I was born in California USA, my parents were born in Texas USA, and my grandparents were born in Mexico. I was raised in the very homogeneous Walnut Creek, California in the 1970s and '80s when it was very Anglo and middle class.
There were few people of color in my high school and I sometimes say that I was a teenage white girl, but that's not completely true. My parents taught me a decent Spanish accent and were very connected to the Mexican American communities of nearby towns. Walnut Creek was very white, but nearby cities such as San Francisco, Pittsburg and Martinez were not.
Because my main contact with other Mexicans and Mexican Americans happened only on weekends, vacations and special occasions, it seemed to me that Mexican music, Spanish speaking and tamales were the stuff of a very specific demographic: adults. Spanish was the language of old people, wheezed out in cumin-scented living rooms that had plastic on the furniture. Tardeadas (big afternoon parties) and weddings had Mexican American kids, but they seemed foreign to me, which I suppose is ironic. Like many American kids, I rarely interacted with people who were outside of my school or my city. I just wasn't used to seeing people with brown skin, besides my immediate family.
In Walnut Creek at Las Lomas High School, I dated Anglo, middle-class boys. The awkward, funny, translucent-white male was almost my only option. When I came into contact with Latinos my age, in one of the neighboring cities, I felt ashamed because I wasn't as Mexican as they were. I wasn't authentic. My Spanish wasn't native, I sounded white and I dressed like everyone else at Las Lomas, not like Mexican Americans who went to school with mostly Latinos. Being a brown girl raised in a white environment was often confusing. My self esteem wasn't high.
Our union never faced any resistance from family or friends and any tension is strictly internal to our marriage. I admit the cultural differences between me and Bob are an integral part of our dynamic. He's kind of exotic to me: the constellation of freckles that cover his face, arms and torso, his limbs that go on for days, his Midwestern manners, his dialect and his vocabulary all fascinate me. We're learning a lot from this 24/7 cultural exchange. For instance, I had no idea how white Midwesterners like Bob handle conflict, but now I do. It's very different from the let's-get-it-out-on-the-table approach I and my family tend to use.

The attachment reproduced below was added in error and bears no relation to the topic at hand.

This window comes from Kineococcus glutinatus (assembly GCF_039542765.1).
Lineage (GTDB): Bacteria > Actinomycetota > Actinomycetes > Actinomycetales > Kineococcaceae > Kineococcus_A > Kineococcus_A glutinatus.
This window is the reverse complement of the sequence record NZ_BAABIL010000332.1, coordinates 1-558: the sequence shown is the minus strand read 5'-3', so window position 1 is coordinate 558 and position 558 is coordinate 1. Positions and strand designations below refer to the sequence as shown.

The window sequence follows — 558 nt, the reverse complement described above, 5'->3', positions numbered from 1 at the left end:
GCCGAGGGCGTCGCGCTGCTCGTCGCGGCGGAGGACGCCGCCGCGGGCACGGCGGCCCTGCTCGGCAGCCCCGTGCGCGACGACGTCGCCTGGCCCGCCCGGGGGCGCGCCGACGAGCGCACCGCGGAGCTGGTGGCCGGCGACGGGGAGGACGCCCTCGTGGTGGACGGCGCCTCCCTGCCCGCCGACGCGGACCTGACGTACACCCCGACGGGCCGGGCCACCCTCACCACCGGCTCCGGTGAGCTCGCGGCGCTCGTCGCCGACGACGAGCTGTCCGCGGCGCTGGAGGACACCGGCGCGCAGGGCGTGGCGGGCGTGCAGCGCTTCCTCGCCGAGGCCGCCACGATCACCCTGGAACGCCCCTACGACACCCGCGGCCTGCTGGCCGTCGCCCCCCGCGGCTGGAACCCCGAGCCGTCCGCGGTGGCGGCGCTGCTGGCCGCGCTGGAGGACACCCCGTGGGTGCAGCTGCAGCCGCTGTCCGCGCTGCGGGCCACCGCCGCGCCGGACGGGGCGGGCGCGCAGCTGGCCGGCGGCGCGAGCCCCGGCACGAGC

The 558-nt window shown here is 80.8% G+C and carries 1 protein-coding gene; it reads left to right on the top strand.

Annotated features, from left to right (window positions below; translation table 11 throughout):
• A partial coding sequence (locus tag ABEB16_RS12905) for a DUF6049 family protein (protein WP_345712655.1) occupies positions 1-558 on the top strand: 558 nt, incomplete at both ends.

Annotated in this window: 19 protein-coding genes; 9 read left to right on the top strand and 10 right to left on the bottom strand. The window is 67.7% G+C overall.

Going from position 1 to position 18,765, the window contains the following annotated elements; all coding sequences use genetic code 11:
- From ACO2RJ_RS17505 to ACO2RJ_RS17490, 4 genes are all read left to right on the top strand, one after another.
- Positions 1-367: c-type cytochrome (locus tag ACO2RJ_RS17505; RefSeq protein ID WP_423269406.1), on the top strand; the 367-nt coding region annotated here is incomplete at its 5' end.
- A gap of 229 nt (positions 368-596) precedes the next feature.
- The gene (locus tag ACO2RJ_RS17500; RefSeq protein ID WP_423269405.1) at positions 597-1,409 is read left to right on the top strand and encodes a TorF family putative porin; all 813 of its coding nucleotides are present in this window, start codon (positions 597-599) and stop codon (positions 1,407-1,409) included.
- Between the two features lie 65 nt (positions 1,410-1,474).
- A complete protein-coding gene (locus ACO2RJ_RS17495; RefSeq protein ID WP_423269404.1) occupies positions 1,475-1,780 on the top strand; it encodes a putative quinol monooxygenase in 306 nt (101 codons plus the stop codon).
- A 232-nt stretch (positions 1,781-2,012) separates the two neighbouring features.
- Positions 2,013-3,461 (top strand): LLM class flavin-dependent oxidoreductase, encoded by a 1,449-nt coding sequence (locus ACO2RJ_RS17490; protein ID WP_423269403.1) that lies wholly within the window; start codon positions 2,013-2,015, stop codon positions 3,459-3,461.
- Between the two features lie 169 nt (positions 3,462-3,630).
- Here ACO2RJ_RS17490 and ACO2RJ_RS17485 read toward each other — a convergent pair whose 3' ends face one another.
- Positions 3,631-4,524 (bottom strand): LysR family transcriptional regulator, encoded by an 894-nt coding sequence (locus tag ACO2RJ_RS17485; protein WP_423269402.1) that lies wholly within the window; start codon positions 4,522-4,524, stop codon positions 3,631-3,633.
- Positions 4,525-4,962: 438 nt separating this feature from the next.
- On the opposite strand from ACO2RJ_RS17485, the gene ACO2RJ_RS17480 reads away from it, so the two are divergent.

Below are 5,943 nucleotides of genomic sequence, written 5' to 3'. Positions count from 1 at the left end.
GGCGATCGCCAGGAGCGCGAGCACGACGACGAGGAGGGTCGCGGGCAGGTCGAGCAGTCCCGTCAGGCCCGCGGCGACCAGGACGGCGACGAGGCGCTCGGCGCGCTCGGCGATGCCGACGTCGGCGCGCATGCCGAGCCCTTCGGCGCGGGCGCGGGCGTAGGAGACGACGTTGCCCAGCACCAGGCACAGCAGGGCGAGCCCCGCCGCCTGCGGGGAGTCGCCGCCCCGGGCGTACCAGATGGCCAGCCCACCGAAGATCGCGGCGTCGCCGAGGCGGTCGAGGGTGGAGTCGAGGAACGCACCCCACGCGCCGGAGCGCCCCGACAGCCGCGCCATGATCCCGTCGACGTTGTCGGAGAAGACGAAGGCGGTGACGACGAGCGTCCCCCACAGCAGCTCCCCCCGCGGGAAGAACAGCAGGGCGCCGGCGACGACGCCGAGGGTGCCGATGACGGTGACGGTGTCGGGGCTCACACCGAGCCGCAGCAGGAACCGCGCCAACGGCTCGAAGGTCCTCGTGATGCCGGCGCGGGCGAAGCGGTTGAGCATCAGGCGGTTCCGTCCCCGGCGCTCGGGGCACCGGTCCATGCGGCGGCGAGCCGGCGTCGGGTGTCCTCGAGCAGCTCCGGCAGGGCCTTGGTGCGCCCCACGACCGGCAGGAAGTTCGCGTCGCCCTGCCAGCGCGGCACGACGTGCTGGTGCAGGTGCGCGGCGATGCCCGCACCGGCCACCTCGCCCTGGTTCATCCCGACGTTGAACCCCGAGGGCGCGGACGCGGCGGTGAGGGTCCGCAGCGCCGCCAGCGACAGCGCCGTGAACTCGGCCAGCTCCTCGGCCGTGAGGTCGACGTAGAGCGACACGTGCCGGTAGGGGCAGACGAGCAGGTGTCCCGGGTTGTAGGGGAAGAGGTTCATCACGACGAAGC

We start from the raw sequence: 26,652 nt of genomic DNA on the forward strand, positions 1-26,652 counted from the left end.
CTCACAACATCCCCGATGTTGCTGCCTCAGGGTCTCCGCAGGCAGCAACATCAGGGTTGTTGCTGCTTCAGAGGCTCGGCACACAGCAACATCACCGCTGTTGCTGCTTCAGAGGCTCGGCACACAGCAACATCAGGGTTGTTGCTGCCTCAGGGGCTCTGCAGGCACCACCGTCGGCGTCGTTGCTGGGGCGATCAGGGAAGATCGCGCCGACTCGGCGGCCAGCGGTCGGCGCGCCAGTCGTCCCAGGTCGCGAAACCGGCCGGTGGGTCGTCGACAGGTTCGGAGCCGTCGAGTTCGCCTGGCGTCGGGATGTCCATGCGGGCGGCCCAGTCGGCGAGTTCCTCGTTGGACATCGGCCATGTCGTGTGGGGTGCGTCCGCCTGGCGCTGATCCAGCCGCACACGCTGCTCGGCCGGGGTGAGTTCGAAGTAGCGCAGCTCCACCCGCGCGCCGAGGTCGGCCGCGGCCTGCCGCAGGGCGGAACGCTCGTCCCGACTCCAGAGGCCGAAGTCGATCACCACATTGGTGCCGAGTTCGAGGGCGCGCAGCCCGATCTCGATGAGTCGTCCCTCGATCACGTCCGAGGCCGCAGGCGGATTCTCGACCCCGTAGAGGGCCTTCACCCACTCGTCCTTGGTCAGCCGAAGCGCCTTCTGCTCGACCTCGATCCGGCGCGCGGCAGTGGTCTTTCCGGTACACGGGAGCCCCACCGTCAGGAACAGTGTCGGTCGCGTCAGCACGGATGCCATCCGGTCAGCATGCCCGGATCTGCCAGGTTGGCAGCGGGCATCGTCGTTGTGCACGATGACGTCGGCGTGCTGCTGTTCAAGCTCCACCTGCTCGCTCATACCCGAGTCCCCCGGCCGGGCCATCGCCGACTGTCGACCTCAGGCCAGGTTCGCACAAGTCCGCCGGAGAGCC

Every once in a while I'll notice someone looking at me and Bob when we're out in public and I usually assume it's because we're a tall white man and a short brown woman, but it might not be. I'm aware of the prejudices against dating someone of a different color and specifically those against a woman of color marrying a white man, but I haven't felt this bigotry touch me.
What is remarkable is when I'm talking with a white friend or acquaintance and I refer to me and Bob as an interracial couple and she responds with, "I don't think of you as an interracial couple." My acquaintances who are people of color haven't said this to me. Why do white people sometimes say it? It reminds me of times when I call myself short and someone says, "I don't think of you as short." It's like they're trying to be nice by denying what I've just said.
I don't think of you as an interracial couple. Maybe the person wants to make clear that she isn't racist and doesn't think that way or that she's okay with me being a Mexican who's married to a white man. Or it could simply be that she doesn't think of me as Mexican, just as she doesn't think of me as short. But there's nothing wrong with being short or Mexican or in an interracial couple. Doesn't everyone know that?
I don't think of you as an interracial couple sounds like you're okay with me, Regina, no matter what names you want to call yourself. Anyone else have any ideas? Please weigh in if you do.
But rather than feel erased by people who think I'm no different from Bob, I appreciate this marriage because this relationship makes me feel more Mexican than I've ever felt. In the context of Bob's life and family, I'm the real deal. I speak Spanish and have hundreds of memories of food, music, tradition and idioms that are specifically Mexican American. Bob can never step into this experience with me, which marks me as the ethnic one, a role that I've often felt doubtful about.
Being in an interracial marriage works very well for me. For most of my life I've uncomfortably straddled the cultures of the whites and the Latinos. But with Bob my life finally feels unquestionable: he's the white one and I'm the brown one. There's no doubting that and it feels good.